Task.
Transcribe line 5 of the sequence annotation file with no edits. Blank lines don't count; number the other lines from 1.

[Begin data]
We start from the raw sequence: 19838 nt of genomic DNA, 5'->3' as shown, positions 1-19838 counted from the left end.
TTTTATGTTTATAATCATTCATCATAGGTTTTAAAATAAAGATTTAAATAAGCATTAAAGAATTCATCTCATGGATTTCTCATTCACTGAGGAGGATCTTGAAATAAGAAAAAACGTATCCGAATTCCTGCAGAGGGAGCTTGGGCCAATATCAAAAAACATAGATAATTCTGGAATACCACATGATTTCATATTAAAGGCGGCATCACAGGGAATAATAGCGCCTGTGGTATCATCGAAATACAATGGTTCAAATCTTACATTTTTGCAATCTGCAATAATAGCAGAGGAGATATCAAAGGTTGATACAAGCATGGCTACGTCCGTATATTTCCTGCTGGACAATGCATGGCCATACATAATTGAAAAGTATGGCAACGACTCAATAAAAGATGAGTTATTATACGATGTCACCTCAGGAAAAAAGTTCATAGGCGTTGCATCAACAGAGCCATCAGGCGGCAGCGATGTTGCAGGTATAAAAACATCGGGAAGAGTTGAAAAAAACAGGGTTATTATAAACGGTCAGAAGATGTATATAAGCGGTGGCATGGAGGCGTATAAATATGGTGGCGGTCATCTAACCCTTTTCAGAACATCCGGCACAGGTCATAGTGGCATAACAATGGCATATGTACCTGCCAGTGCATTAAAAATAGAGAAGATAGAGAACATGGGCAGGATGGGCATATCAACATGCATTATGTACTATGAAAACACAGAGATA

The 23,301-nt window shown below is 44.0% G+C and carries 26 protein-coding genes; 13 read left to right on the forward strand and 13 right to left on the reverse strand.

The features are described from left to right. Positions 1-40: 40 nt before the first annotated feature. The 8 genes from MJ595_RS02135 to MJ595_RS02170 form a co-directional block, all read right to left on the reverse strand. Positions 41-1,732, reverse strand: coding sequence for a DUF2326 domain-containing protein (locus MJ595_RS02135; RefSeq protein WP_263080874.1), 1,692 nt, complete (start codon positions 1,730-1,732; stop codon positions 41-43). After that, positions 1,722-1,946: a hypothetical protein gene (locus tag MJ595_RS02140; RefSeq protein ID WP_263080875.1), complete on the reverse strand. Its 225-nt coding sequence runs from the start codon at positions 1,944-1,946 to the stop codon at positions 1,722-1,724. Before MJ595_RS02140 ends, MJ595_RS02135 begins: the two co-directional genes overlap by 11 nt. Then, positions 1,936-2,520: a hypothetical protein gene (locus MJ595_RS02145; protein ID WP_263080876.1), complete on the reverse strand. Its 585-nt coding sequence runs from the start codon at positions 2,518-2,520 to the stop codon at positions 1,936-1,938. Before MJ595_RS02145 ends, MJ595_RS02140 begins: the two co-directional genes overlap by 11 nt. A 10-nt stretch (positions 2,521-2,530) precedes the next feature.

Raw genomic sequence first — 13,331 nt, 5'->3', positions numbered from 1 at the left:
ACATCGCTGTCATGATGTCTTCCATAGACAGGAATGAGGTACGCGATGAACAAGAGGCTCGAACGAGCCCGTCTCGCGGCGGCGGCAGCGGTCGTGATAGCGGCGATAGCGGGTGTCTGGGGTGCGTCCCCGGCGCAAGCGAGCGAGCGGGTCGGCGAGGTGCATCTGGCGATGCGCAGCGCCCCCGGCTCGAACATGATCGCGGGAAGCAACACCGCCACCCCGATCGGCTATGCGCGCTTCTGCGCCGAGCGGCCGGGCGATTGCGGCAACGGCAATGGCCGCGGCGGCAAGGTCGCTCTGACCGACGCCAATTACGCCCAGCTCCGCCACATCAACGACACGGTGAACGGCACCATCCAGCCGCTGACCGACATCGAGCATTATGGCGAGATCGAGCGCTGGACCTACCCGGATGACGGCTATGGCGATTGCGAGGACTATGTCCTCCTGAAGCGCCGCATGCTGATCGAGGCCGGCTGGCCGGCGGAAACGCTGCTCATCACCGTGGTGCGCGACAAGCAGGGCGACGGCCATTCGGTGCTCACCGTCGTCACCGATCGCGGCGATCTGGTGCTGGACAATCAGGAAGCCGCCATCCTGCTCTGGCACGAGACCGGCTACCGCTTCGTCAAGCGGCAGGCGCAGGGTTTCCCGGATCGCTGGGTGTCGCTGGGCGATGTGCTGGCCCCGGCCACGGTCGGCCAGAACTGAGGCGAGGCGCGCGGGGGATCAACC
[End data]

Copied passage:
Raw genomic sequence first — 13,331 nt, 5'->3', positions numbered from 1 at the left: